Yesterday I tried deadlifts with hook grip and the experience was so different from what I'm used to that it felt like a new exercise. I'm hoping to compare notes with anybody else who has tried this.
I have DOMS in my hamstrings today, for the first time in a year.
The only thing I know about DOMS is that it happens the first time you really push a muscle hard. This would suggest my hams have not been doing their share for a looooong time. This even though I only made 3 reps on 5+ day yesterday.
Which leads to...
Totally Different Feel
I don't know how to explain this without rambling, but I'll try. When I'm adding weight during warmups and sets on deadlifts, I can feel every pound that gets added to the bar. On each new set the bar feels dramatically heavier than the last, even when I can do the reps. This is why I've sometimes described deads as "the life draining out of me through my feet."
But with hook grip, not counting the agonizing pain in my thumbs, the feel of the exercise never changed. It was suddenly exactly like bench, press, and squat: I could either lift the weight or I couldn't. No grunting, howling or other theatrics. This leads me to believe I must have been cheating for a long time on higher weights in ways my training buddies could not spot.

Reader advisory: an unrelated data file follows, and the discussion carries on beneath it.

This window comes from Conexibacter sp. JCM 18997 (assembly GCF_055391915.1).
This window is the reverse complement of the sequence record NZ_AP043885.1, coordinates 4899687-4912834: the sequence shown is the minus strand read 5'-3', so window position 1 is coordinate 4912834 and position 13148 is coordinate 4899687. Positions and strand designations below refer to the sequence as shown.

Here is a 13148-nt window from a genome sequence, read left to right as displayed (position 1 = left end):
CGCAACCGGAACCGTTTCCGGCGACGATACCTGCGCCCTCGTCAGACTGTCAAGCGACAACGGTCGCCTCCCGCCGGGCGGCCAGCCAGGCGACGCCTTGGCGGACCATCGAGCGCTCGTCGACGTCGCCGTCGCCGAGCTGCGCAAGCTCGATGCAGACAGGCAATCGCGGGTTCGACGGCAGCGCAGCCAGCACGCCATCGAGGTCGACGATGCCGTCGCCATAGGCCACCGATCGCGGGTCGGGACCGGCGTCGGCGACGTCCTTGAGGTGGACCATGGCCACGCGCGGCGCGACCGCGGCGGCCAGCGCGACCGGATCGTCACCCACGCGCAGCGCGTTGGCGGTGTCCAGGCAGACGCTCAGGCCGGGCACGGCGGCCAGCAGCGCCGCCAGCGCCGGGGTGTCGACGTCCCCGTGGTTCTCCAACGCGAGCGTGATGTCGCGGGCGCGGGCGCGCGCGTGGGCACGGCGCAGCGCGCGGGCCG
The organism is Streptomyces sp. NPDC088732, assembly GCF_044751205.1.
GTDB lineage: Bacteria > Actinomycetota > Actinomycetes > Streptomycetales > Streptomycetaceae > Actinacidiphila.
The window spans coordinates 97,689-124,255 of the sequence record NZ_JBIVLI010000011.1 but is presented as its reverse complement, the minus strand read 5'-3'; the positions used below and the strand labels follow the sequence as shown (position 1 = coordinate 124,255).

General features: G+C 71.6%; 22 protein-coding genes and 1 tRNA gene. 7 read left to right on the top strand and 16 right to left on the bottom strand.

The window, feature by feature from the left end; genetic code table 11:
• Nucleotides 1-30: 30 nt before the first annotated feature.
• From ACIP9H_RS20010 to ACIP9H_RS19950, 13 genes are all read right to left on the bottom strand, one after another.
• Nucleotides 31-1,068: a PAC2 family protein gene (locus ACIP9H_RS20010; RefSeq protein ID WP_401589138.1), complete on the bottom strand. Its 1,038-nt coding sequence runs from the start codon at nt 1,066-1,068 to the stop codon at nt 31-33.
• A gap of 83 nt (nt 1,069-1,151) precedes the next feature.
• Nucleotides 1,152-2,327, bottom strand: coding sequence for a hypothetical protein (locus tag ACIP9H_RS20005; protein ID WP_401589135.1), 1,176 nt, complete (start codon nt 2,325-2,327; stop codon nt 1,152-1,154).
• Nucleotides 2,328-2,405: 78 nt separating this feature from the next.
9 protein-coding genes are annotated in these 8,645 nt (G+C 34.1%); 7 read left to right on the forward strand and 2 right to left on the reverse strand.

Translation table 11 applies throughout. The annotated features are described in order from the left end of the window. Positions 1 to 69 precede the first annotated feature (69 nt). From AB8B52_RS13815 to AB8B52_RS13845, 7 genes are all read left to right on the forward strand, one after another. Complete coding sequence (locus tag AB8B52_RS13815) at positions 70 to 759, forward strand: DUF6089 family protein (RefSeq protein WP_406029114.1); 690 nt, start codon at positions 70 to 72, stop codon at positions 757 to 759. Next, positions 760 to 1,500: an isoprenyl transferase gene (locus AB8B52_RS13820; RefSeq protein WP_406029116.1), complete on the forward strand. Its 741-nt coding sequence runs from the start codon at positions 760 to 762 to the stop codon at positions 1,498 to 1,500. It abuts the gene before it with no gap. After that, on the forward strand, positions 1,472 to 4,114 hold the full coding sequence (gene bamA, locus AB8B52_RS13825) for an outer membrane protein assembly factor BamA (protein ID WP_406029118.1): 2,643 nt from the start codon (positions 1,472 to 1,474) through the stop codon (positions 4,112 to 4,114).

When I started the warm-ups with hook grip, I told myself that if it hurt my thumbs too badly on the top set I could just do mixed grip for a few reps. Well, after 3 reps with hook grip @300# I switched to mixed grip expecting to do 3 more and suddenly the bar was dramatically heavier, much more I think that can be attributed to fatigue during the set. I finished the one rep and said "never again." To confirm how much the grip mattered, I waited three more minutes and did two more at 300# with hook grip, and that 3-tons-in-my-hands feeling was gone.
I think it was Rippetoe in SS that said something like, "The legs will refuse to lift what the hands are saying they cannot hold." This certainly is ringing true very loudly, as it seems to me that:
1) Conventional overhand is the hardest grip to use, but the least painful
2) Mixed overhand reduces the grip strength issue but does not eliminate it, so you can do more, but...
3) Hook grip changes it so dramatically that you can lift more and it is much easier to maintain form and avoid cheating.
The only catch is agonizing pressure on your thumbs. But hey, its over as soon as the set is over.
Is anybody else using hook grip, or has anybody else had a similar experience?
Vague goals beget vague methods